Venezuela requested a $5 bln emergency loan from the IMF to fight the coronavirus.

This was in sharp contrast to its earlier ticking-off of the Fund. It was promptly rejected.

An IMF spokesperson was reported to have said the request can’t be considered because there was no clarity among its member states on who it recognises as Venezuela’s rightful leader: Nicolás Maduro or Juan Guaidó.

Venezuela was the first country to approach the $50 bln fund helping developing countries to deal with the virus.

Such is the behaviour of the international organisations, even in times of a global pandemic!

The US State Department announcement came close to the IMF declaring the global economy had slipped into recession due to a slump in demand on account of the coronavirus impact.

The global demand for oil is unlikely to see upward escalation.

The ongoing oil production war between OPEC and OPEC+ does not show any signs of abating.

This will push high-cost, debt-laden US shale energy industry into bankruptcy in the medium term. Thus, the US reward on Maduro could also be an attempt to stir the pot afresh and squeeze its declining oil production further down.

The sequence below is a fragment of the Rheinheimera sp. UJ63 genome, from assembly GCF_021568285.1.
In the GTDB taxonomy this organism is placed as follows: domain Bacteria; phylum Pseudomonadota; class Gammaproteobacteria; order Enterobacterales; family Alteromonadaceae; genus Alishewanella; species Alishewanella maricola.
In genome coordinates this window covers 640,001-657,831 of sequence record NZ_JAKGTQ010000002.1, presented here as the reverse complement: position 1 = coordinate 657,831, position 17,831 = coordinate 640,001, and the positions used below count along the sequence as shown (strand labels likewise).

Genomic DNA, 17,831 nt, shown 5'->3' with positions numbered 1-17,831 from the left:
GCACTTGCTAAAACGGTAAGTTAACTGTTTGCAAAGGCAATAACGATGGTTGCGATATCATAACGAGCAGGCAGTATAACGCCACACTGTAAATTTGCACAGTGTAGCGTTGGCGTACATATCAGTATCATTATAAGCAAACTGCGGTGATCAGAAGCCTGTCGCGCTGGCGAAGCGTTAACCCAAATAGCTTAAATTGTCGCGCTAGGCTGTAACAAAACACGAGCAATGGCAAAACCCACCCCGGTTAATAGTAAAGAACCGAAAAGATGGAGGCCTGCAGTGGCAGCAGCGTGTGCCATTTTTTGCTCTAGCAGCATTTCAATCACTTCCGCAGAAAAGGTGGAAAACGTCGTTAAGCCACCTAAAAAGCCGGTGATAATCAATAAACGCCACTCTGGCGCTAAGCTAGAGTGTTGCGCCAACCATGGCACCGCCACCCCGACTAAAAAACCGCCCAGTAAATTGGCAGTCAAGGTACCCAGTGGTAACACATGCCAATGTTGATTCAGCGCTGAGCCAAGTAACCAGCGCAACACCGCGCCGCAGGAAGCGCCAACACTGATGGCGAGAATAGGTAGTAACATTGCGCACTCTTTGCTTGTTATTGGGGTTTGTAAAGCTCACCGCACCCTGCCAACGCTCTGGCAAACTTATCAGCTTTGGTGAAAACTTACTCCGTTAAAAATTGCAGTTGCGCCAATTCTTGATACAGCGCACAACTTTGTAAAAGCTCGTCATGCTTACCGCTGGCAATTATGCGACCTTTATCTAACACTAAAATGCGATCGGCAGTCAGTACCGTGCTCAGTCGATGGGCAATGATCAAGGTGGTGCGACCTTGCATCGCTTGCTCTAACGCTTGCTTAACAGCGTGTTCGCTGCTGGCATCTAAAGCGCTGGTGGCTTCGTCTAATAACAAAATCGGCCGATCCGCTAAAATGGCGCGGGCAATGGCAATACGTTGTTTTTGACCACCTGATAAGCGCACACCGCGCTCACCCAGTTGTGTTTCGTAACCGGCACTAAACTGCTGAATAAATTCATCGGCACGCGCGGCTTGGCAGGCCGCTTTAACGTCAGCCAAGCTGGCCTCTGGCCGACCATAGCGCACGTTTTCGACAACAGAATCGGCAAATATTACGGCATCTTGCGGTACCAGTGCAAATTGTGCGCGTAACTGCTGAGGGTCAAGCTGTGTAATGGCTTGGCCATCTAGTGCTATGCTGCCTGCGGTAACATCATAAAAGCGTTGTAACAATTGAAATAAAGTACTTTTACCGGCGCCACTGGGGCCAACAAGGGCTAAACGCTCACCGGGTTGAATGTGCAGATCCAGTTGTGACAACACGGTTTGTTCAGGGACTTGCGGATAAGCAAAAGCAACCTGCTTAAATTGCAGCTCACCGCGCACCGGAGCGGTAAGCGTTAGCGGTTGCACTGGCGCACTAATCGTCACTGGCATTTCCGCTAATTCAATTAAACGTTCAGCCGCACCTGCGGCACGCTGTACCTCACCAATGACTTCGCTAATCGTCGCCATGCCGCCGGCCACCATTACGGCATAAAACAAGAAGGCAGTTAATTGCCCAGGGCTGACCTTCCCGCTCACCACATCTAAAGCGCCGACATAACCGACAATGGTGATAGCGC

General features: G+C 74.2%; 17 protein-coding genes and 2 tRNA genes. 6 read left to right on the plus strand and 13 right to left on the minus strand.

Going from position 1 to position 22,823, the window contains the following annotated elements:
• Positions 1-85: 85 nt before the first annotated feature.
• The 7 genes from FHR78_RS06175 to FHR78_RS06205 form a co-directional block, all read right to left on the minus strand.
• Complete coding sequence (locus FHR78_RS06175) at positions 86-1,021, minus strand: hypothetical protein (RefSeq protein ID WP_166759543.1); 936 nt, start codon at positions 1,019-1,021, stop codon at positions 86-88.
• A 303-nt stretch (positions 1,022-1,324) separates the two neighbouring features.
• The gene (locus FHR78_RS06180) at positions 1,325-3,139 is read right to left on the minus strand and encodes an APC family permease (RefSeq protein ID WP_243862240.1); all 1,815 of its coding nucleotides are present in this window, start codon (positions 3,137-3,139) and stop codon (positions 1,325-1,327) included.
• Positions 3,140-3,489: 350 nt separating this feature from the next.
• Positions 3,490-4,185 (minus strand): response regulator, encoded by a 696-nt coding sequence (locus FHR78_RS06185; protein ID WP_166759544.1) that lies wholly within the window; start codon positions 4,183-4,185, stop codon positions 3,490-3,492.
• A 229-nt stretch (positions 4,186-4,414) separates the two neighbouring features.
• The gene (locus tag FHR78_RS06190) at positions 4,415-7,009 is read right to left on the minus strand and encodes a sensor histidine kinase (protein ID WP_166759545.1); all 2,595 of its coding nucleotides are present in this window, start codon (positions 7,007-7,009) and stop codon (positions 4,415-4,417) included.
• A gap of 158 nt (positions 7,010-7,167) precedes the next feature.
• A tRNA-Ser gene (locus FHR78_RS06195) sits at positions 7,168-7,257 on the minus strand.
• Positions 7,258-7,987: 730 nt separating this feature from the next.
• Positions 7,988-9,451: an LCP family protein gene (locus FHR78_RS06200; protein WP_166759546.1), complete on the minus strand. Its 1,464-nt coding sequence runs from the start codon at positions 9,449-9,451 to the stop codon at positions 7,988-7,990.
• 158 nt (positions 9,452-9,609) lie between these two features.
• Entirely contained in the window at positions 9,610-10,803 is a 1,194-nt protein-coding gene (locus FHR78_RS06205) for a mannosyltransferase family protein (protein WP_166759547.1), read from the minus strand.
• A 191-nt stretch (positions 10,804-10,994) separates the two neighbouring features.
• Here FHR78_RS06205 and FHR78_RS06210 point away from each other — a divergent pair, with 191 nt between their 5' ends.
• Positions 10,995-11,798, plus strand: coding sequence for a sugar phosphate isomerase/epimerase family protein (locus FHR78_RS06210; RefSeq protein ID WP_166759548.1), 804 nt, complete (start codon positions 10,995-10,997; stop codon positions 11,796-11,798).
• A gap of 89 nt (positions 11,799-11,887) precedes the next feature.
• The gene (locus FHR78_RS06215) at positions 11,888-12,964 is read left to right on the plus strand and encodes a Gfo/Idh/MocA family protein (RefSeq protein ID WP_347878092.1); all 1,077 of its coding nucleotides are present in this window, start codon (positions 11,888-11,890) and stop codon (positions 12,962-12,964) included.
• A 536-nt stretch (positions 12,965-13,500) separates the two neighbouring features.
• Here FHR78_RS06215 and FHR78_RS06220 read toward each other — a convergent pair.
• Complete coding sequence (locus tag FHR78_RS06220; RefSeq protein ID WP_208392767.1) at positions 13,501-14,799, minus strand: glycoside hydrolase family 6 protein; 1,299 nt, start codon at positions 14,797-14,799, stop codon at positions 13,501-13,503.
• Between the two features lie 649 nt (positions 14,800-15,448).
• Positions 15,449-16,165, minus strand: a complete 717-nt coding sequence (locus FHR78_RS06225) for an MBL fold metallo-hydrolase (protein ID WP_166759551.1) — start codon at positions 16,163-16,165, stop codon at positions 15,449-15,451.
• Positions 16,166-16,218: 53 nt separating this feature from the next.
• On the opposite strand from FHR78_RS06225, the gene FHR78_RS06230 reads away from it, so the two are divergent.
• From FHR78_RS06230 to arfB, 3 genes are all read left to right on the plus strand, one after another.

Even prior to the COVID-19 pandemic, Venezuela’s oil industry was in deep crisis.

Severe sanctions applied last year by the Trump administration nearly halved oil production.

The economy continues to be in the doldrums and there is hardly any sign of it doing better in the short to medium term.

The mismanagement by Chavistas, rampant corruption, unbridled hyperinflation, shortages of medicines and food has brought the once role model for oil-rich developing countries to this ruin.

This has worsened a humanitarian crisis that has pushed nearly 5 million people to flee the country since 2015.

Regional landscape

On the regional landscape, while earlier Bolivarian integration projects (UNASUR, ALBA, CELAC) have been disbanded or enfeebled, their replacements (PROSUR, Pacific Alliance) have at best made very modest progress.

The Lima Group has failed in finding a peaceful exit from the Venezuelan crisis.

The Organisation of American States (OAS) has hardly played a constructive role in the various efforts at dialogue between the Venezuelan government and its opposition over recent years.